Astronauts' bones and muscles can severely decay in space — and this company aims to stop it


Space travel takes a serious toll on the human body.

The zero gravity that astronauts experience on a daily basis can cause their bones and muscles to severely decay — but one company is working on technology to help space travelers stay in shape during missions.

The Institute for Human and Machine Cognition (IHMC), a not-for-profit research institute of the Florida University System, is creating pioneering robotics technology that is transforming human mobility.

Based in Pensacola, Fla., the organization has developed exoskeletons, fast running-legged robots and humanoid avatars designed to ease the physical hardships that astronauts — and even disabled Earth-dwellers — face.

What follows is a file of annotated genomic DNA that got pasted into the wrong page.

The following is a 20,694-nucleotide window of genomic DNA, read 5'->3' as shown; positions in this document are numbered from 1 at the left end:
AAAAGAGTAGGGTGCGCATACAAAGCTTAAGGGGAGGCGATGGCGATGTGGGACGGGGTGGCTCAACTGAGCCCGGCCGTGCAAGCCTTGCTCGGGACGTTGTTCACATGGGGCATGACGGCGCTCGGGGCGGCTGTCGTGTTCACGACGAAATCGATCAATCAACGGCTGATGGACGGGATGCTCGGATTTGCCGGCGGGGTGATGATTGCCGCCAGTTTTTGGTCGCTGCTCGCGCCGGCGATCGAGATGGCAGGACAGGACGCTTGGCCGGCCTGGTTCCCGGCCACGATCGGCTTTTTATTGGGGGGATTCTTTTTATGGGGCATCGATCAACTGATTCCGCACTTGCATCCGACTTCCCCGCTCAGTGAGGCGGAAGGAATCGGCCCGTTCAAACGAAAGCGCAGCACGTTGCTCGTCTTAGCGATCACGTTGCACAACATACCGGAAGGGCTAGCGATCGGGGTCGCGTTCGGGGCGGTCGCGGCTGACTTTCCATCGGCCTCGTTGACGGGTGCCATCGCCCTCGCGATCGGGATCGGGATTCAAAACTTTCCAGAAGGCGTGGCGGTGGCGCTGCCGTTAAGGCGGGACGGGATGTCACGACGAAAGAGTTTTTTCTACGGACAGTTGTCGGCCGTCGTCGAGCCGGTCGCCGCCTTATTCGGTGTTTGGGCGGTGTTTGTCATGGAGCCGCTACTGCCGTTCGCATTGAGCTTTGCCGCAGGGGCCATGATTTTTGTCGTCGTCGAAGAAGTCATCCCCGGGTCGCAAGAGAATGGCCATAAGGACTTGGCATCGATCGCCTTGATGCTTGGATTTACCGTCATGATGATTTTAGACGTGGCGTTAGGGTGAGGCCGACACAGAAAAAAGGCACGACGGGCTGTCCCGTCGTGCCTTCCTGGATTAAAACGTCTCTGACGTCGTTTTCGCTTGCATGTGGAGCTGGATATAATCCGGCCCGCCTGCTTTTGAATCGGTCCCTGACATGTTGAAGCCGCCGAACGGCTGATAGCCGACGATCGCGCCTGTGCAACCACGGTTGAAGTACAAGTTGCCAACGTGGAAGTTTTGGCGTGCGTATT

One such piece of equipment designed by IHMC is called the "grasshopper," a fitness device specifically designed to work in outer space.

Whereas traditional weights are rendered useless in a zero-gravity environment, the grasshopper is powered by motors, which help create the resistance necessary to provide muscle- and bone-density strengthening.

The machine is computer controlled and the weight load can be adjusted to accommodate multiple different exercises, such as squats and bicep curls.

For more on The Institute for Human and Machine Cognition and its inventions, check out the above episode of Space Pirates.